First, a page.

Lesson learned: they cross pollinated and I had an oval zucchini and a regular zucchini. Aside from the outside, nothing resembled a watermelon. Now I have yet to figure out just how far apart I should plant the two so it doesn’t happen again, but I will say eight feet is too close. Maybe this year I’ll try again but with a much bigger distance between the two.

Succession Planting

In the SFG method, new crops can be planted in squares which have been harvested. The key to remember is to not plant the same type of vegetable, otherwise you’ll most likely end up with soil-borne diseases. This is known as crop rotation, just like the farmers do when they plant their fields year after year.

By filling in the squares with plants you have waiting in the wings you’ll be utilizing your growing space. Not only will you not end up with blocks of weeds, you’ll be producing a lot more food per season. I have harvested radishes, then planted tomato plants in that spot. I essentially was able to get two completely different crops out of one square, where in a traditional garden I would have had separate rows for each.

Interplanting

Interplanting works well in this method. For example, a pepper plant can be put in the middle of a square because it needs twelve inches of space when it’s mature. Adding some radishes or lettuce in the same square will utilize the soil and space. By the time the pepper has grown enough to fill in the space your radishes and lettuce will have been harvested and enjoyed.

Remember the sunflower and bean example I used earlier? That’s a perfect example of interplanting. Another is to plant vining crops on the north-most side of your garden bed and install a support, such as a trellis. Lower crops can then be planted in the front part of those squares. For example, cucumbers for climbing and say, lettuce to help shade the roots.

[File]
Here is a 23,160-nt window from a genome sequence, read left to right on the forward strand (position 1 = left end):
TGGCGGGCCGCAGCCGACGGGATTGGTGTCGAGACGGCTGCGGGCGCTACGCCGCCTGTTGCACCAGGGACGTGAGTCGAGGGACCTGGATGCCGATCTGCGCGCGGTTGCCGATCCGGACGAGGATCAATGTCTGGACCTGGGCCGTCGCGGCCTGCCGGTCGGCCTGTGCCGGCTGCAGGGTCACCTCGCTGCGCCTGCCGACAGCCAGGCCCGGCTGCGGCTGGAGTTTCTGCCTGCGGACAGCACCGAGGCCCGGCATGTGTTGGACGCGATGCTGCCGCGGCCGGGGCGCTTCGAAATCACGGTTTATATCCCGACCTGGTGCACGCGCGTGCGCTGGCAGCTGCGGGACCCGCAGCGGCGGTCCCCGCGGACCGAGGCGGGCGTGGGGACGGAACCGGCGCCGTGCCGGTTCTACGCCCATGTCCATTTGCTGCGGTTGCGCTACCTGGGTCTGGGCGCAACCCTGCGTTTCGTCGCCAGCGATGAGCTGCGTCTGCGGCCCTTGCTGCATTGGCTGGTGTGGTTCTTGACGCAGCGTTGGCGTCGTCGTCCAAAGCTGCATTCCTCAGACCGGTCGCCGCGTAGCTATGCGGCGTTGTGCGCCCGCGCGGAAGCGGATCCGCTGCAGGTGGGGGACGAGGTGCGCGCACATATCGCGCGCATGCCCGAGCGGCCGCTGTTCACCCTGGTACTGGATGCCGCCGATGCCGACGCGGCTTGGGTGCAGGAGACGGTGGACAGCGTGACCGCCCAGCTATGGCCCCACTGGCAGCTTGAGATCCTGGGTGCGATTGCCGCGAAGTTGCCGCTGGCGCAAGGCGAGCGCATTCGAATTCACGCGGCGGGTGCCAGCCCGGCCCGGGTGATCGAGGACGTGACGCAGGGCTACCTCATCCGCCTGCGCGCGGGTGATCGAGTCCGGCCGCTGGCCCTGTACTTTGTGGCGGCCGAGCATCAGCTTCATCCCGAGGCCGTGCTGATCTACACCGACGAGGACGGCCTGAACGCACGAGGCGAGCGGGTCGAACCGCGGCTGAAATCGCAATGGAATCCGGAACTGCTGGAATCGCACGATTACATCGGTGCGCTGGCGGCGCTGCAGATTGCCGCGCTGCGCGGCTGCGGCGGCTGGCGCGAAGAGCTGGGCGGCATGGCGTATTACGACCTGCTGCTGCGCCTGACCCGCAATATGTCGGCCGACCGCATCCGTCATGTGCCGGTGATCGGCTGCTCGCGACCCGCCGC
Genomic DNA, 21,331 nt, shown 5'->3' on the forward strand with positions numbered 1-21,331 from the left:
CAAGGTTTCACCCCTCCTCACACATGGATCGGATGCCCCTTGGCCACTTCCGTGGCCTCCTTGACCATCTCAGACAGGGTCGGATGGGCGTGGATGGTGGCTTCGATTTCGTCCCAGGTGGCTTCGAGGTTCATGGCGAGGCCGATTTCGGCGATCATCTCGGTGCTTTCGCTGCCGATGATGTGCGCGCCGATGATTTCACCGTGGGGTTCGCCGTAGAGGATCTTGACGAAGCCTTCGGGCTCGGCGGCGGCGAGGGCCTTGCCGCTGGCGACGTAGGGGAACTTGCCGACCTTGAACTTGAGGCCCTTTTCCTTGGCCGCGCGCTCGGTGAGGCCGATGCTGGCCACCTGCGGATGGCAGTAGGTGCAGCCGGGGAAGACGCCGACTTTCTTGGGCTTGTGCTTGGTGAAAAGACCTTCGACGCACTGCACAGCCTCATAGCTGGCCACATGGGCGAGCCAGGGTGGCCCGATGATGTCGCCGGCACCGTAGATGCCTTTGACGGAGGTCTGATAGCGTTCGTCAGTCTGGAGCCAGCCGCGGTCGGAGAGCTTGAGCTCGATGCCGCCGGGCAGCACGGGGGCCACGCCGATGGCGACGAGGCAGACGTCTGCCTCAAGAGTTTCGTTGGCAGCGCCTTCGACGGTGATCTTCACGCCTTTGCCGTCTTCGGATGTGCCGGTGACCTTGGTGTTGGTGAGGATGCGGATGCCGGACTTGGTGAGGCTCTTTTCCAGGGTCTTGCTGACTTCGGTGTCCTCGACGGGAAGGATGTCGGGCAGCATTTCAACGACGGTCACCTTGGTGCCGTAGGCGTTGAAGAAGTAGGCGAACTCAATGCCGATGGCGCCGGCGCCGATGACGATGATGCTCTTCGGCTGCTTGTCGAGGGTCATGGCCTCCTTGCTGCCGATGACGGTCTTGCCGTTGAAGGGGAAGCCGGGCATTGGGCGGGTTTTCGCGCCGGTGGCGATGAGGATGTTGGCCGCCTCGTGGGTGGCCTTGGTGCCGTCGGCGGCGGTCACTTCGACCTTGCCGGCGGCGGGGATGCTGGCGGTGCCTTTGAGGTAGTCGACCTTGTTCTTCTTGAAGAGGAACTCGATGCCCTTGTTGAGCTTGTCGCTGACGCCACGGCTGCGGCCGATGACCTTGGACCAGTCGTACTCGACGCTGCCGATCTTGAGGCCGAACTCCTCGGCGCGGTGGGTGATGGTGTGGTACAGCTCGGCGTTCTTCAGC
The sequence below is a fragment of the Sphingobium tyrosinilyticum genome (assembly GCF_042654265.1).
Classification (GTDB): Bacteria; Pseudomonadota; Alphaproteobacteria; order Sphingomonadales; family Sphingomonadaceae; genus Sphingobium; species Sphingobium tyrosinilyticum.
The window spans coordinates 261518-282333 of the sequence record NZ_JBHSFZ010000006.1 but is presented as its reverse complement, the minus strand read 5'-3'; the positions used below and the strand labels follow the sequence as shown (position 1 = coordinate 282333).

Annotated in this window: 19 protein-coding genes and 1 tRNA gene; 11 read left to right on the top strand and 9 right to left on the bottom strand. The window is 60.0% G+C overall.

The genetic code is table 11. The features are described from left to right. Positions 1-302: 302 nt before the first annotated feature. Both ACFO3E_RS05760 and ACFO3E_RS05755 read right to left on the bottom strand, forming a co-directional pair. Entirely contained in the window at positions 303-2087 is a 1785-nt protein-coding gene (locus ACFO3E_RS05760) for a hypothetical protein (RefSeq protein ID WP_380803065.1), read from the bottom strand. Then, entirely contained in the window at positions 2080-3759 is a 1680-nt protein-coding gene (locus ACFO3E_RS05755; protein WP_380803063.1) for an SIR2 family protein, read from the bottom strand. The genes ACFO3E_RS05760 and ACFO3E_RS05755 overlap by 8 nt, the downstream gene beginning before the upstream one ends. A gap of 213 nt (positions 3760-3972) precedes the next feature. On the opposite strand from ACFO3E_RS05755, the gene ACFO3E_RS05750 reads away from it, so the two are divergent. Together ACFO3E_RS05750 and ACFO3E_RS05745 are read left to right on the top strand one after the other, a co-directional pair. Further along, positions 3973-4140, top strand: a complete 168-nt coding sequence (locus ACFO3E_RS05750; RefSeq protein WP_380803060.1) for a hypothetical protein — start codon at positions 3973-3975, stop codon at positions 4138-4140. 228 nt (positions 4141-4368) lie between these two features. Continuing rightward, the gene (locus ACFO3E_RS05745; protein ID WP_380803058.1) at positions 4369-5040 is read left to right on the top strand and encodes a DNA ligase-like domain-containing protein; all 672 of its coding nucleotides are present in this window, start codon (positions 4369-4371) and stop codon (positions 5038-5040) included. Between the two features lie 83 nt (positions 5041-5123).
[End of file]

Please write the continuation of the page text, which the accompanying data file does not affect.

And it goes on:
In-ground or Raised Beds?

In Mel’s book he shows the system in place in an in-ground format. I have tried it and it does work well. However, with that being said, using raised beds also works well for anyone with mobility issues. Sometimes it’s not easy to get back up after being on your knees for any length of time. And if you have bad knees or a bad back, you’re not doing yourself any favours by subjecting yourself to injury.

Raised beds is my preferred method, and for more than just the safety aspect of it. The soil heats up sooner in the spring so you can begin gardening sooner. And to extend the harvest, you can easily add hoop houses to each bed. (I’ll be talking more about hoop houses in a future post.)

When I had my raised beds several years ago, they were only a few inches high. That was fine for the warming aspect, but it would still be too low for the ease-of-access aspect. My goal this year is to build my garden beds almost waist-height to make planting, maintaining and harvesting easier on my knees and back. I don’t consider myself old, but my body sure feels it.

The options for raised beds are becoming more readily available, and easier to build. The key to remember is to use pressure treated lumber and not chemically infused (such as railroad ties). The best option is to use naturally rot-resistant wood such as cedar, but that can become quite pricey if making several beds.

Granted, by using the Square Foot Gardening method, less really is more.

In Conclusion

Planting a huge garden isn’t necessary when you know the tricks to get more produce from a smaller space. Saving water, time and energy by compact gardening will give you more time to stop and smell the flowers. Stay tuned for how you can design your garden beds to accommodate relaxation features as well as being practical.